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Phylum Chordata > Subphylum Vertebrata > Class Mammalia
Common palm civet
Paradoxurus hermaphroditus
Family Viverridae
updated Oct 2016

Where seen? This cute little 'bandit' of a beast is sometimes seen at dusk or at night. But it is quiet and shy and easily spooked. It is not a cat!

According to Baker, in Singapore, it is widespread and common even in urban areas where it lives in the roof spaces of buildings and forages in gardens. They travel between houses via telephone wires, poles and trees. It is also found in forest, scrubland, parks and mangroves. It is more active at night and tends to stay in the trees and high places (arboreal).

Features: Head and body to 59cm, tail to 53cm. Long sleek body with short limbs and a long tail. It has a long muzzle and small ears. Body dark greyish brown with three fine, broken black stripes along the back and black spots on the sides. It has a black 'mask' across a pale face and black ears and paws. The tail is black with a white tip.

What does it eat? It is omnivorous and is said to have a particular fondness for fruits. But it also eats insects and small animals that it can catch.

Baby civets: Civet cats are not social and usually live alone. Except for a mother and her young. Mama civet gives birth to 2-5 kittens, usually in a tree hollow, crevice or other hiding place. Babies are born with their eyes closed. They are mature at 11-12 months. Civet cats can live for 22-24 years.

Role in the habitat: As a fruit eater, it helps to disperse seeds and contributes to the regeneration of forests.

Chek Jawa, Oct 07

Civet poop?
Pulau Ubin, May 09

It is also called the Toddycat for its apparent fondness for stealiing the sap collected from palm trees, the same sap used to make the alcoholic drink called 'toddy'. The Toddycat and Palm leaf is part of the logo of the Raffles Museum of Biodiversity Research (RMBR) at the National University of Singapore. Here's more about the logo. The Malay name for it is 'musang'.

Civet-processed coffee: 'Kopi Luwak' is a type of expensive gourmet coffee made from coffee beans that have been 'processed' by a civet cat. In nature, the civet cat eats coffee beans, among many other natural food. The coffee beans which are excreted by the civet cat are collected to be made into coffee for humans to drink. Unfortunately, growing demand has resulted in cruel abuse of civet cats to produce this coffee. The civet cats are caged, fed nothing but coffee beans and poorly looked after. Please do NOT support Kopi Luwak! More details on the Project LUWAK SG facebook page.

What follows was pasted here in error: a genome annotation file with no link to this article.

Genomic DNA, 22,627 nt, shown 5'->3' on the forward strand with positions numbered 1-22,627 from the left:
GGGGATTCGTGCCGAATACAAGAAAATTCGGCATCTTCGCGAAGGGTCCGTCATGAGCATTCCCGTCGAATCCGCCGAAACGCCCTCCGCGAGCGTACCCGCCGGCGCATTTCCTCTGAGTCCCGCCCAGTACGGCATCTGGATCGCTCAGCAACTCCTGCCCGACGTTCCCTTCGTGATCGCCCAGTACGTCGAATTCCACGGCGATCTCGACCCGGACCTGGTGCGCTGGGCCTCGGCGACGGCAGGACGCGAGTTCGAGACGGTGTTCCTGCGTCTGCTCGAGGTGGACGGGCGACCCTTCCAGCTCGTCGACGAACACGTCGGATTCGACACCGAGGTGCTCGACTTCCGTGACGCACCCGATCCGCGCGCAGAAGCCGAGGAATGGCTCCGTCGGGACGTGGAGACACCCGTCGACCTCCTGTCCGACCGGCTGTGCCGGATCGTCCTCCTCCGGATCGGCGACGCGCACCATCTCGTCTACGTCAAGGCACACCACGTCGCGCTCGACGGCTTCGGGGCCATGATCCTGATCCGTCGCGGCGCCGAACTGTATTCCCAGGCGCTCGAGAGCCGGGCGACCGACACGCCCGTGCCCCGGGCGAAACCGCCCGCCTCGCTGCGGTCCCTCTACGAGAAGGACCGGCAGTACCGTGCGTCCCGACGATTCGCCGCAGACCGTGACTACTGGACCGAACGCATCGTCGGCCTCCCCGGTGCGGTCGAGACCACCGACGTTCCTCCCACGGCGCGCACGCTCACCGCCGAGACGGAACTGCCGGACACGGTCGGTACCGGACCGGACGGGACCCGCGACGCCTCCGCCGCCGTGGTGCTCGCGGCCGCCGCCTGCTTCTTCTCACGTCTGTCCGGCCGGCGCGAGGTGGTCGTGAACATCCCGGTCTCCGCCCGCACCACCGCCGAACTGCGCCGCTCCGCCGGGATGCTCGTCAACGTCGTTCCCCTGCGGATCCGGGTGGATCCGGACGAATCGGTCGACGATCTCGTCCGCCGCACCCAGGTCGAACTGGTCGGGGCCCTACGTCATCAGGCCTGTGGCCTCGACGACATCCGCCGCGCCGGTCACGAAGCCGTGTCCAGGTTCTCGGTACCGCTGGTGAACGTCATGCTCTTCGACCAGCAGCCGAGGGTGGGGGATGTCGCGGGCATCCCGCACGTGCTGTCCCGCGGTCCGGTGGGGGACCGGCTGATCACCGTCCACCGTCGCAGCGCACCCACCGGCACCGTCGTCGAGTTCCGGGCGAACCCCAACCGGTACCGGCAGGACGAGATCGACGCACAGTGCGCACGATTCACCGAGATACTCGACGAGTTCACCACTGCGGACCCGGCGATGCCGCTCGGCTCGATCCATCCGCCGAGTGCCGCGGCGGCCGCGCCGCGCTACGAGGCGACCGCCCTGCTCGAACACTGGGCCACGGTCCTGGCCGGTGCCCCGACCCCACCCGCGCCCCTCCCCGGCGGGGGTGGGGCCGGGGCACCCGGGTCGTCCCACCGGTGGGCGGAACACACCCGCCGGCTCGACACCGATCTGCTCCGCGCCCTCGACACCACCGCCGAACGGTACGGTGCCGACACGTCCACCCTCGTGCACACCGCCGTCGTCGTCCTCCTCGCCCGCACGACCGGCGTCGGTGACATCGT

Civet cats and SARS: Although widely reported to harbour and transmit SARS, there is no conclusive scientific evidence for this.

The animals implicated in the SARS outbreak were masked palm civets (Paguma larvata) and not our Common palm civet. And there is no evidence of a direct link between these civet cats and the SARS outbreak in China. Besides the civet cat, two other kinds of animals were implicated as possible SARS reservoirs: the Raccoon dog (Nyctereutes procyonoides) and the Chinese ferret badger (Melogale moschata).

The SARS outbreak, however, does point to the dangers of viruses jumping from wild species due to human consumption of wildlife and closer interaction with wildlife as we encroach on and destroy wild habitats.
Civet stories: Its scientific name hermaphroditus came about because both males and females have scent glands underneath the tail that resemble testicles. A noxious secretion is sprayed from these glands. The durian is sometimes called the civet cat fruit because it too smells bad. 

Chek Jawa, Oct 07

Common palm civets on Singapore shores

Photos of Common palm civets for free download from wildsingapore flickr

Distribution in Singapore on this wildsingapore flickr map


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